By Krisztina Than
ESZTERGOM, Hungary (Reuters) – In the weeks following Russia’s invasion of Ukraine, Western Europe’s major economies began to falter. But further east, things were still rampant thanks to double-digit wage increases and generous state aids in some countries.
A sharp slowdown in retail sales and falling confidence indicators show that the cost of living crisis has overtaken Europe’s eastern wing, where people are now facing a harsh reality check as persistent double-digit inflation erodes their incomes as food prices rise by more than 15% increase. 22% and energy costs are rising.
With household consumption taking a hit, analysts are lowering their GDP forecasts and a Europe-wide recession is looming.
Families have begun to tighten their belts. Poles are taking shorter vacations, Czechs are saving on restaurant bills while some are looking for second jobs, and in Hungary – where food inflation stood at 22.1% year-on-year in June alone – people are cutting bills for groceries and purchases of consumer durables as a slump the forint currency is pushing up entry prices.
“I went to the bakery one day and a loaf of bread cost 550 forints. I go in the next day and it costs 650. For God’s sake!” exclaimed Lajos, a 73-year-old man who shops at a market in the north. city of Esztergom on the Danube River.
By his bike, gray-bearded Lajos, who did not mention his last name, said the rise in food prices had consumed some of his monthly pension and he would not be able to afford higher utility bills, which will rise after the government last month scrapped price caps for what it called higher consumption households.
So he makes his own plans.
“I can heat with gas, but also with wood… because I have a tiled stove. So we go to one room with my wife, heat the stove, put on some warm sweaters and watch TV.”
Across Hungary, retail sales growth slowed to 4.5% year-on-year in June from 10.9% in May, with furniture and electronic goods sales falling 4.3%, pointing to the impact of huge tax breaks and fiscal transfers from Prime Minister Viktor Orban’s government ahead of the April election has now faded.
Polish retail sales growth also slowed to 3.2% year-on-year in June from 8.2% in May, while Czech retail sales excluding cars and motorcycles declined 6.0% year-on-year in June after falling 6.6 % in May, data shows. on Friday.
“Households have responded meaningfully to the rising cost of living and consumption of things is starting to slow,” said Peter Virovacz, an analyst at ING in Budapest.
According to a survey by the National Bank of Hungary on Friday, commercial banks expect loan demand to decline and credit conditions to tighten in the second half.
The slowdown in domestic demand, rising interest rates, government austerity and rising corporate costs appear to dampen economic growth in Central Europe in the second half of this year and to slow sharply in 2023.
Citigroup said the Hungarian economy could grow by nearly 5% in 2022, but there were downside risks to its 1% forecast for next year.
“The risk of energy prices remaining persistently high will keep inflation in double-digit territory even into 2023, and our updated internal eurozone forecasts point to downside risks,” the report said.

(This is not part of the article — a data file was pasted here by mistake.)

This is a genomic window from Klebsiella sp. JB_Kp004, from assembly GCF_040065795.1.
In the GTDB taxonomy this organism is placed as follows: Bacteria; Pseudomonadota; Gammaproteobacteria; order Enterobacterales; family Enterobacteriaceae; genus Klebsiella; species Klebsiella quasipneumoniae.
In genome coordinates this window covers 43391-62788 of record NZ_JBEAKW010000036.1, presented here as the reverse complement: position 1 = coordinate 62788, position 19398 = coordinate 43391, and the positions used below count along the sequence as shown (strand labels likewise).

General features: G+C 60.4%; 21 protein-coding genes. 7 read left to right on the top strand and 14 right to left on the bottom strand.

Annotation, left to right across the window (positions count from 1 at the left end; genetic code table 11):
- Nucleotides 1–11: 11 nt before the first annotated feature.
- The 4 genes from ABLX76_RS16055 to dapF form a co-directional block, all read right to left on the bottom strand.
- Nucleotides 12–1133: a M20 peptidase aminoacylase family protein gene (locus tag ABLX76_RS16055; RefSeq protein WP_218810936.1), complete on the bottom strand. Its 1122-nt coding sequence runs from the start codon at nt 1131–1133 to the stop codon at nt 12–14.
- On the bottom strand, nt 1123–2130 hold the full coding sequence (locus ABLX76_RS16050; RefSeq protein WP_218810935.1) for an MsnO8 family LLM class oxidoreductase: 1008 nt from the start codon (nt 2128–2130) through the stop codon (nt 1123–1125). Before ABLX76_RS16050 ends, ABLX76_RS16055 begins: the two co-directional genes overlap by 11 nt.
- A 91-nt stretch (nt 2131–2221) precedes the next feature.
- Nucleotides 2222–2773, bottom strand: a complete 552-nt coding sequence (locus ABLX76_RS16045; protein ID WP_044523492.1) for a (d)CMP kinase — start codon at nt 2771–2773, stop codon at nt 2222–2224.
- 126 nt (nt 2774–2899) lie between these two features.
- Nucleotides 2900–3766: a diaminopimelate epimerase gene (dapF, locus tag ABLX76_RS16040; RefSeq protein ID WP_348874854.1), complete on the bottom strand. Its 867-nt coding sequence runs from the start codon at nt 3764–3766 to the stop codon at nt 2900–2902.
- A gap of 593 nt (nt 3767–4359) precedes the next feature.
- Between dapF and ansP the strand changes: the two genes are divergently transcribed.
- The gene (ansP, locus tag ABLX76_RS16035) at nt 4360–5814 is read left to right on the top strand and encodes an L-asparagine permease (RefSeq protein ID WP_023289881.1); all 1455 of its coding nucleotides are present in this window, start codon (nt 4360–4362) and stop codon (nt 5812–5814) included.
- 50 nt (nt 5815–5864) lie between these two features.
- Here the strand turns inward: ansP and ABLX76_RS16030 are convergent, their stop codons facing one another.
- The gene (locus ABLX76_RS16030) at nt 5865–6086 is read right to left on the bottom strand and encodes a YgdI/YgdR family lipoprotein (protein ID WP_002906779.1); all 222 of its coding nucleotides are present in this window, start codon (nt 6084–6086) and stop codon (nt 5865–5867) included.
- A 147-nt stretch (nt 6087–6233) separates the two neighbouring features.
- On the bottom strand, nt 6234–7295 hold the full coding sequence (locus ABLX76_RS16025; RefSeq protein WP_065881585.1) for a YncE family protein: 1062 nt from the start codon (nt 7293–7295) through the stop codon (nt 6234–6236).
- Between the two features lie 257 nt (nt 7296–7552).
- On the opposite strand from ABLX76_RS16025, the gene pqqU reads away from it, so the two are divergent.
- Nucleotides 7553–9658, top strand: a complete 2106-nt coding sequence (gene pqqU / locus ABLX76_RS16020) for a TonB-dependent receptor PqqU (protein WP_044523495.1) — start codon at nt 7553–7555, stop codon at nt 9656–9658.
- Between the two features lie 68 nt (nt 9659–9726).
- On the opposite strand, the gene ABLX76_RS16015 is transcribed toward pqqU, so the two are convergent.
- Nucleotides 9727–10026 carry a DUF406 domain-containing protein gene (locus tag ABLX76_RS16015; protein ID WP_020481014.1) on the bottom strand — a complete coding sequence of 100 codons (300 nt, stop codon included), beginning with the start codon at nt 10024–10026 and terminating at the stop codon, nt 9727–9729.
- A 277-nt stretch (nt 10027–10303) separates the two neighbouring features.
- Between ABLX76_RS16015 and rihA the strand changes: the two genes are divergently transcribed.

The Hungarian central bank still forecasts 2.0%-3.0% growth for 2023 and will release new forecasts in September.
According to government forecasts, the Polish economy is expected to grow by 3.8% this year and 3.2% in 2023.
The Czech central bank, the first to halt its rate hike cycle on Thursday, is forecasting a recession at the turn of the year as the economy will contract 0.4% in the fourth quarter of 2022 and 1% in the first quarter of 2022. 2023.
“Our base case includes a mild recession – a technical recession – we have two quarters in a row with a quarterly decline there… That would be a healthy recession, which also allows for inflation,” said Governor Ales Michl.
While summer is still expected to see a boom in the tourism industry, Poles have started to cut back on travel, according to travel website Noclegi.pl.
“We can see that this season is characterized by shortening trips, on average by a day, and postponing the booking until the last minute,” says Natalia Jaworska, an expert at Noclegi.pl. Poles have also started to save on food.
Data from several restaurant payment services, such as Sodexo, also shows declining spending in restaurants in the Czech Republic. The latest survey by the STEM polling station in June found that 80% of Czech households were cutting back or limiting their purchases due to rapidly rising energy bills.
Czech consumer confidence hit a new low in July, according to the statistical office’s monthly survey, while a study by think tank GKI found that Hungary’s consumer confidence index fell during the first wave of the COVID-19 pandemic in July.
Martin Hulovec, a 43-year-old Czech film producer, said he is not worried about his income right now, but is less optimistic about the future.
“The difficult times have not yet come for me to deal with them immediately… but they will come,” said Hulovec.
“I will definitely look for more energy savings… I certainly won’t buy new stuff for the kids, clothes or sports equipment. You can find them second-hand for half the price.”
And he too will turn on the heating less when winter comes.
(Reporting and writing by Krisztina Than, additional repotting by Jason Hovet and Robert Muller in Prague, and Anna Wlodarczak-Semczuk in Warsaw, editing by Hugh Lawson)